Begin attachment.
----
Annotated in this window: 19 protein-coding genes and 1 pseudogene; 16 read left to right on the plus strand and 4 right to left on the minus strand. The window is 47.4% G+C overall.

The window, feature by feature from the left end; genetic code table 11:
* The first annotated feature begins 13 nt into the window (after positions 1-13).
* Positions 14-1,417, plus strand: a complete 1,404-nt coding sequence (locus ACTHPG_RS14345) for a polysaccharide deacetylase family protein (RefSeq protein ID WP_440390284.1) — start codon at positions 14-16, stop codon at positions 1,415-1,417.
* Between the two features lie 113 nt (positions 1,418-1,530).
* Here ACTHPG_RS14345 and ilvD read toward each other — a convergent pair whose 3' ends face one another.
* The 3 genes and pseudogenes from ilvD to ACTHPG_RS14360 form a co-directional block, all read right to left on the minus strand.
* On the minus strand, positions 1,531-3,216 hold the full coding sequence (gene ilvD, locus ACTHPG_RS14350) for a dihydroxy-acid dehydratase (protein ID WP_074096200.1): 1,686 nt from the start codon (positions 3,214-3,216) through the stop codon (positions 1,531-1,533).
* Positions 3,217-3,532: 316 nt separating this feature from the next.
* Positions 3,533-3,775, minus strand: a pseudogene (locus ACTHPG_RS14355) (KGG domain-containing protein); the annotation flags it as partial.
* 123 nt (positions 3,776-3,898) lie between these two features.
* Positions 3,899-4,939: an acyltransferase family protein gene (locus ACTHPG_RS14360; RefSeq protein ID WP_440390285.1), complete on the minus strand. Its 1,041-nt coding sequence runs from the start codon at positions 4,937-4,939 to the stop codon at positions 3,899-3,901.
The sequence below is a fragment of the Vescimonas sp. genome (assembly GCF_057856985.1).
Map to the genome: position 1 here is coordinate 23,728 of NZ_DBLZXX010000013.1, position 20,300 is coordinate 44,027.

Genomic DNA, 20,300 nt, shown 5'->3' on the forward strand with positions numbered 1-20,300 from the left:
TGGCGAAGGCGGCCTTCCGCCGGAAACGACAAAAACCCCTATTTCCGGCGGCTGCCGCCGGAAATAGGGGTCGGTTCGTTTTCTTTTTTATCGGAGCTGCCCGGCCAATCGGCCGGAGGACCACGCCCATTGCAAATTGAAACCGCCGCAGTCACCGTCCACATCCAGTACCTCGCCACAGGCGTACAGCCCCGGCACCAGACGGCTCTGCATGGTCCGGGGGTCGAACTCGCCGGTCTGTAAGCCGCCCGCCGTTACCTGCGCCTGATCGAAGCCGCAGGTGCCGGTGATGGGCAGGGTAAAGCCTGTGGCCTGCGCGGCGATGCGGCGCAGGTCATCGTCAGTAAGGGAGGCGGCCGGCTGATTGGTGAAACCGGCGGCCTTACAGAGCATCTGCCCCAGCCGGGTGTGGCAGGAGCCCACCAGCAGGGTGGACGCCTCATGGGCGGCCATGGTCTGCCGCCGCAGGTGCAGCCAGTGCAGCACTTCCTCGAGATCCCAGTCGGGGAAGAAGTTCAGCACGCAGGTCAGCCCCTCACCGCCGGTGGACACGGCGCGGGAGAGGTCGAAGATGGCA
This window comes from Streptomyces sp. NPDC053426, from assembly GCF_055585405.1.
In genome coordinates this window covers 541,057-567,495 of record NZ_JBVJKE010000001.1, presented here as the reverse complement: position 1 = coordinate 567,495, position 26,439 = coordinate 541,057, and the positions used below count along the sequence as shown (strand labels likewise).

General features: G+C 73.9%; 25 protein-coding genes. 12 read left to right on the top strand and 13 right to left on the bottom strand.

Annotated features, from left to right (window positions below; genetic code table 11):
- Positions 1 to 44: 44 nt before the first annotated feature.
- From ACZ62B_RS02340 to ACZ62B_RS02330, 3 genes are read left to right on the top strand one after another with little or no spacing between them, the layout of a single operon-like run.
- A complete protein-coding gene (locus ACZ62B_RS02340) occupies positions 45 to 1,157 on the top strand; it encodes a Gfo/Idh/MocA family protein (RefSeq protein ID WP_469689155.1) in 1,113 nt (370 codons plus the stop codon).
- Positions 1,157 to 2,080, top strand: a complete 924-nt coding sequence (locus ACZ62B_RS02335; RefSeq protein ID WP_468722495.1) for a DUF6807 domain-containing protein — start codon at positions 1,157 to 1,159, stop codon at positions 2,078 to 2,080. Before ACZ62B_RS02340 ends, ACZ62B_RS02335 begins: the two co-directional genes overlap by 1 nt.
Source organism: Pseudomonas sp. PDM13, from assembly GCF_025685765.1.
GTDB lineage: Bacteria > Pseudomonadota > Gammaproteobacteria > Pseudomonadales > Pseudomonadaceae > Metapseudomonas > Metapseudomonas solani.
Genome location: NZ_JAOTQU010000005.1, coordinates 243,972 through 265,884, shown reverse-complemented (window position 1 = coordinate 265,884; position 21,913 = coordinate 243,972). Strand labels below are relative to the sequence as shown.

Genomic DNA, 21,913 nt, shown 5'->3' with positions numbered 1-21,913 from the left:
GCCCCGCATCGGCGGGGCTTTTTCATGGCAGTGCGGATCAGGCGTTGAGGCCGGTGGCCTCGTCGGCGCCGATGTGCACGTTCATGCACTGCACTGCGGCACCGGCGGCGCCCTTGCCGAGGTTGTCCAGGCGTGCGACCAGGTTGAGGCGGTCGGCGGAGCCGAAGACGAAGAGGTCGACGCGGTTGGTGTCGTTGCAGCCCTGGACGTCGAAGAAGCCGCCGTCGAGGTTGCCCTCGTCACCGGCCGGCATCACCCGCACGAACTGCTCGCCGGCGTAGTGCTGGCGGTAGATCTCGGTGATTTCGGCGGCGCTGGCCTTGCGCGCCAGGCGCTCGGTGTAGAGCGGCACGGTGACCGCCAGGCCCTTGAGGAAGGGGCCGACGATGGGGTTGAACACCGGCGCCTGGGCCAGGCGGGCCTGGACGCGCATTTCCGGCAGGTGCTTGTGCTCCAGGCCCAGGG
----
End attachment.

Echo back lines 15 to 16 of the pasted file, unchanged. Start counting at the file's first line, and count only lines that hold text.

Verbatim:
Genomic DNA, 20,300 nt, shown 5'->3' on the forward strand with positions numbered 1-20,300 from the left:
TGGCGAAGGCGGCCTTCCGCCGGAAACGACAAAAACCCCTATTTCCGGCGGCTGCCGCCGGAAATAGGGGTCGGTTCGTTTTCTTTTTTATCGGAGCTGCCCGGCCAATCGGCCGGAGGACCACGCCCATTGCAAATTGAAACCGCCGCAGTCACCGTCCACATCCAGTACCTCGCCACAGGCGTACAGCCCCGGCACCAGACGGCTCTGCATGGTCCGGGGGTCGAACTCGCCGGTCTGTAAGCCGCCCGCCGTTACCTGCGCCTGATCGAAGCCGCAGGTGCCGGTGATGGGCAGGGTAAAGCCTGTGGCCTGCGCGGCGATGCGGCGCAGGTCATCGTCAGTAAGGGAGGCGGCCGGCTGATTGGTGAAACCGGCGGCCTTACAGAGCATCTGCCCCAGCCGGGTGTGGCAGGAGCCCACCAGCAGGGTGGACGCCTCATGGGCGGCCATGGTCTGCCGCCGCAGGTGCAGCCAGTGCAGCACTTCCTCGAGATCCCAGTCGGGGAAGAAGTTCAGCACGCAGGTCAGCCCCTCACCGCCGGTGGACACGGCGCGGGAGAGGTCGAAGATGGCA